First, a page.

– – – – – make mobile reservations of goods check availability of a particular item in the warehouse order a particular product provide security access to confidential financial data reduce clerical mistakes and improve operations

Mobile Computing

– Mobile B2C

A large number of applications exist that support consumers and provide personal services.

   

B2C transactions Personalize Merchandise Notification Mobile games Hotels services

Mobile Computing

– Mobile B2C

Continued

 Wireless telemedicine
– – storage of data and transferring of digital images from one location to another videoconferencing used for “real-time” consultation between a patient in one location and a medical specialist in another. News Weather Sports online language translation

Services
– – – –

Mobile Computing

– Location-based Commerce

Location-based commerce (l-commerce) refers to the localization of products and services. From a consumer’s viewpoint, l-commerce offers safety. From a business supplier’s point of view, lcommerce offers an opportunity to provide services that meet customers’ needs.

 The l-commerce services revolve around five key areas:
– – – – – Location: determining the basic position of a person or a thing (e.g., car or boat). Navigation: plotting a route from one location to another. Tracking: monitoring the movement of a person or a thing (e.g., a package or vehicle). Mapping: creating maps of specific geographical locations. Timing: determining the precise time at a specific location. online language translation

Mobile Computing

– L-Commerce Technologies

Providing location-based services requires the following location-based and network technologies: – Position Determining Equipment (PDE). This equipment identifies the location of the mobile device. (GPS) – Mobile Positioning Center (MPC). The MPC is a server that manages the location information sent from the PDE. – Location-based technology. This technology consists of groups of servers that combine the position information with geographic- and location-specific content to provide an l-commerce service.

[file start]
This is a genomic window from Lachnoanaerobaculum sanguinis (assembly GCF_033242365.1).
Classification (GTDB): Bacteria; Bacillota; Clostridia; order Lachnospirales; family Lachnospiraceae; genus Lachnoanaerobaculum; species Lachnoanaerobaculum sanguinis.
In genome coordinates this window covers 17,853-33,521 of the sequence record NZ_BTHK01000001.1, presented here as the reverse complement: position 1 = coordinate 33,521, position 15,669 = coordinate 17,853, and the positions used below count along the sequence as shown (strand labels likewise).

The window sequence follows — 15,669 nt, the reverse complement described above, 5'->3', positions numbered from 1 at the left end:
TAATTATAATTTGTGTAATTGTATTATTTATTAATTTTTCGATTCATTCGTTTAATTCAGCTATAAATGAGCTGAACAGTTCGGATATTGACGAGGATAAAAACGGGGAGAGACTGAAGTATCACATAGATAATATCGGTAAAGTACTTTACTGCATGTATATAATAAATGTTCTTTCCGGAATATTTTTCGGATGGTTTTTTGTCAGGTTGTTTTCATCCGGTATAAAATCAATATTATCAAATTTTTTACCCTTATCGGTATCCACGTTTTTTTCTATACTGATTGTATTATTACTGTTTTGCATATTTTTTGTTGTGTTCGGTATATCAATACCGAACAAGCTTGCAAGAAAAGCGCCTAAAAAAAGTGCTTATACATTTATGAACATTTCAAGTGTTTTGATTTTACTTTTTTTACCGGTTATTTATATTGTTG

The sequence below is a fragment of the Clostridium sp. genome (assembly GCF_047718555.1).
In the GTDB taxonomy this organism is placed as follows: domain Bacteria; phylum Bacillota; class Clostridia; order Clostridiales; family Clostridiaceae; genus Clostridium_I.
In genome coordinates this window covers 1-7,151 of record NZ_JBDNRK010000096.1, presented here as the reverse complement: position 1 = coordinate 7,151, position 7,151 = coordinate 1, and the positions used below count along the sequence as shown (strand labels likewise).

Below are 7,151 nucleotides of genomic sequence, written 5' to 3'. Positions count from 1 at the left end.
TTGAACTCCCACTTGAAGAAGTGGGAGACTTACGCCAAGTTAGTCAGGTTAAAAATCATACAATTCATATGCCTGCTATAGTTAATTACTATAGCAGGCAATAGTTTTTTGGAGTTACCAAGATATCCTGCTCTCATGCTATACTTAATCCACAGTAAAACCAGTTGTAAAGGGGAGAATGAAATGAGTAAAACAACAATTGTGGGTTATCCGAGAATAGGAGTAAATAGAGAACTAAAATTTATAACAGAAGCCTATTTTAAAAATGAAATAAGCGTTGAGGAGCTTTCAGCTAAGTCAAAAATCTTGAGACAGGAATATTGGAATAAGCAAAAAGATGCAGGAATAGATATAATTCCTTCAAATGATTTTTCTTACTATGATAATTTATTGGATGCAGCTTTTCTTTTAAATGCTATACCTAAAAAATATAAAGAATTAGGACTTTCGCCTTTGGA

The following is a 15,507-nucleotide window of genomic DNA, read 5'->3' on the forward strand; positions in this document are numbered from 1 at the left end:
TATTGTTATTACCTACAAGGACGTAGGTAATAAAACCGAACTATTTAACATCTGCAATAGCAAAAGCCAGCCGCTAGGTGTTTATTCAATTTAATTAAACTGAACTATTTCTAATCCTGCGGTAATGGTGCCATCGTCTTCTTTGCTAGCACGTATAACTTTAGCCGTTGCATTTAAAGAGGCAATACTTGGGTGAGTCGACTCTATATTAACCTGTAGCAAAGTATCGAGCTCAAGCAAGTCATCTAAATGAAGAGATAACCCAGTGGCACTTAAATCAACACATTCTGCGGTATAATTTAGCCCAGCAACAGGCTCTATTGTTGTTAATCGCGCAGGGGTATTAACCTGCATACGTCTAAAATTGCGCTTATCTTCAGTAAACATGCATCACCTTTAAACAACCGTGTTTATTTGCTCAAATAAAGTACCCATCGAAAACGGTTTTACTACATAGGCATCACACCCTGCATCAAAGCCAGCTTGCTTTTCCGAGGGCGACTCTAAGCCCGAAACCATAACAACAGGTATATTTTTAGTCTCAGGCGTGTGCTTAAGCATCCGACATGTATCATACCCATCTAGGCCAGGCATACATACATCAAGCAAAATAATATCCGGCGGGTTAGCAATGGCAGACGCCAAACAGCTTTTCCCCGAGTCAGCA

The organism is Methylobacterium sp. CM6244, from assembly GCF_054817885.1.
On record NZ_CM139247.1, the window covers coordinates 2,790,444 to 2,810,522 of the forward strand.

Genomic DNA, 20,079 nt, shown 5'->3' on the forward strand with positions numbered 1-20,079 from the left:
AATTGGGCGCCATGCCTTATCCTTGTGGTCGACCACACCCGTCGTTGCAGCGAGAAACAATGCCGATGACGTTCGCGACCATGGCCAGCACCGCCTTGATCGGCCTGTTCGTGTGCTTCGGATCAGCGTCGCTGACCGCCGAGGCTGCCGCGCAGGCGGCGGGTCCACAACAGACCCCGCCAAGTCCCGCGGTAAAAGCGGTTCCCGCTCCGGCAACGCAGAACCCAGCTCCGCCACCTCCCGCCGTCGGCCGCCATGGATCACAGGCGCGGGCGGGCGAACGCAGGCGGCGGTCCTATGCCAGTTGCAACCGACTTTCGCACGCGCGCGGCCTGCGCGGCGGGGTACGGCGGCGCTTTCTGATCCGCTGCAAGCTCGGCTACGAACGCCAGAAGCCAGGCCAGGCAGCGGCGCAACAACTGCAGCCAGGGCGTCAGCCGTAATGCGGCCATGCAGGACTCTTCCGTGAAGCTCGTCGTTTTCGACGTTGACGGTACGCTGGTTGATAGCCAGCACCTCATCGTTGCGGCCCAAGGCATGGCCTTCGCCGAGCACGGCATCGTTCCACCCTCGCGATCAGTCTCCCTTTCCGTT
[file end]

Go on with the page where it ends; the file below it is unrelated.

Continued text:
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Geographic content. Geographic contents consists of streets, road maps, addresses, routes, landmarks, land usage, Zip codes, and the like. (GIS) Location-specific content. Location-specific content is used in conjunction with the geographic content to provide the location of particular services.

Mobile Computing
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– L-Commerce Applications

There are many applications related to Location Based Commerce: Location-based advertising.
• • • The wireless device is detected, and similar to a pop-up ads on a PC, advertising is directed towards the PC. A dynamic billboard ad will be personalized specifically for the occupant of an approaching car. Ads on vehicles (taxicabs, trucks, buses) will change based on the vehicles location.

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E-911 emergency cell phone calls Telematics and telemetry applications: integration of computers and wireless communications in order to improve information flow (OnStar system by GM)

Mobile Computing

– L-Commerce Applications

Mobile Computing

– Pervasive Computing

A world in which virtually every object has processing power with wireless or wired connections to a global network. The user doesn’t have to think about how to use the processing power in the object; rather, the processing power automatically helps the user perform a task (Invisible Computing Everywhere).

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RFID (radio frequency identification) tag attached to items for sale. Active badges worn as ID cards by employees. Memory buttons are nickel-sized devices that store information relating to whatever it is attached to. Contextual computing, refers to the process of understanding the user’s interactions within a valid context, to better understand what the consumer needs, and what products or services they might possibly be interested in at this time. Context awareness refers to capturing a broad range of contextual attributes to better understand those needs.

Mobile Computing

– Pervasive Computing

(continued)

 Smart homes provide a local Intranet where appliances

within the home communicate with each other and television, lighting, heating controls and home security are programmed and monitored by the system. transmission, remembering your seat position, adjusting the temperature, making the suspension work better, helping you see in the dark, and warning when tire pressure is low. In the shop, the onboard microprocessors are used to diagnose problems. can be made to be “smart.” – Barcodes. – Auto Identification (Auto-ID) – RFID: It is used in wireless tollbooth systems, such as EZ Pass.

 Smart Cars have microprocessors controlling the radio,

 Smart “Things” Several other devices and instruments

Mobile Computing

– Pervasive Computing

(continued)

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Smart Schools. Exploring communication between students, teachers,
and the environment to create a smart learning environment. (m-learning)

Intelligent Elder- Care Smart Offices. Digital Cities.